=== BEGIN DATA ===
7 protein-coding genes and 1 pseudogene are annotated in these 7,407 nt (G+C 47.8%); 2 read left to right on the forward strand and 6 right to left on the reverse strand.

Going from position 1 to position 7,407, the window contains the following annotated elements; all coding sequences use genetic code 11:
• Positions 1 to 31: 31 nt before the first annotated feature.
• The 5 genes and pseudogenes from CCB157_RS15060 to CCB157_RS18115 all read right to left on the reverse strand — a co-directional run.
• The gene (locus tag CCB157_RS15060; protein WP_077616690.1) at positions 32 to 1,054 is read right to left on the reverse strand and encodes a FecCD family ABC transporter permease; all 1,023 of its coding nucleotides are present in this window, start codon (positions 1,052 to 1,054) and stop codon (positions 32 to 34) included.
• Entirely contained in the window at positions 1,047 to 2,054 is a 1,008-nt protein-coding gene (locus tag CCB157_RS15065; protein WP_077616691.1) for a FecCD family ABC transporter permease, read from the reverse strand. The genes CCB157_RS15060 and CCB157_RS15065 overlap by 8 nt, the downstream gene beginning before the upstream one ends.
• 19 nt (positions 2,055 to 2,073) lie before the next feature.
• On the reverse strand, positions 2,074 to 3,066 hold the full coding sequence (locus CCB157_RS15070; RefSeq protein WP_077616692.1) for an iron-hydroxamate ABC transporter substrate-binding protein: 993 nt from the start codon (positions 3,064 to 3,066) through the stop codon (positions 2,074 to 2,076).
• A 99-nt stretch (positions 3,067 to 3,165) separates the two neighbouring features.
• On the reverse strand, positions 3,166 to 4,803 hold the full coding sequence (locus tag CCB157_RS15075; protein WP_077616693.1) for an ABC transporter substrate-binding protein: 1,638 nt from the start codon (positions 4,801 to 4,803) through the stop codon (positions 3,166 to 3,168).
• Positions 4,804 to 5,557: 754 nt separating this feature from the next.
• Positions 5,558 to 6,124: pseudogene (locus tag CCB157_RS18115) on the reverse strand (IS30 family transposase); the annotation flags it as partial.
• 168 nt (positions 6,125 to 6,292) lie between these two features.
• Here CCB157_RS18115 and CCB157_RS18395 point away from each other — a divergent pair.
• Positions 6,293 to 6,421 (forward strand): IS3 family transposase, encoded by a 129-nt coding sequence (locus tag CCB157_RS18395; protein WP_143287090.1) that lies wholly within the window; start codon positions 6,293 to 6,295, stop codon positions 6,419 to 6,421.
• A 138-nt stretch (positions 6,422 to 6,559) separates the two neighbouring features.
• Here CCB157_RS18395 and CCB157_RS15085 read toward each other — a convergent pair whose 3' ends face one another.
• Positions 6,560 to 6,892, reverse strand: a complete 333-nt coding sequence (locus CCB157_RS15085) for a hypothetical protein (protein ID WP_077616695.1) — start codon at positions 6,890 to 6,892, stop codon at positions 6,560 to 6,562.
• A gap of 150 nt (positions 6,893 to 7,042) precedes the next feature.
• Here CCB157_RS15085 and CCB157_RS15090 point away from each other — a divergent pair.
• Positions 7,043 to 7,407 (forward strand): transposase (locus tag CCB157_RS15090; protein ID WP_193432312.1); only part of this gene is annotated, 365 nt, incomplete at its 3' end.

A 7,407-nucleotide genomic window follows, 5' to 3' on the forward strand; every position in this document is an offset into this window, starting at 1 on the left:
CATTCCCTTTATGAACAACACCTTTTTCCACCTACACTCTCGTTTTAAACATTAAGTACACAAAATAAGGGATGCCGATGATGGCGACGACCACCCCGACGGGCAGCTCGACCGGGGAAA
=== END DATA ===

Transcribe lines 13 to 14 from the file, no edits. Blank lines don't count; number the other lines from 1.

• 168 nt (positions 6,125 to 6,292) lie between these two features.
• Here CCB157_RS18115 and CCB157_RS18395 point away from each other — a divergent pair.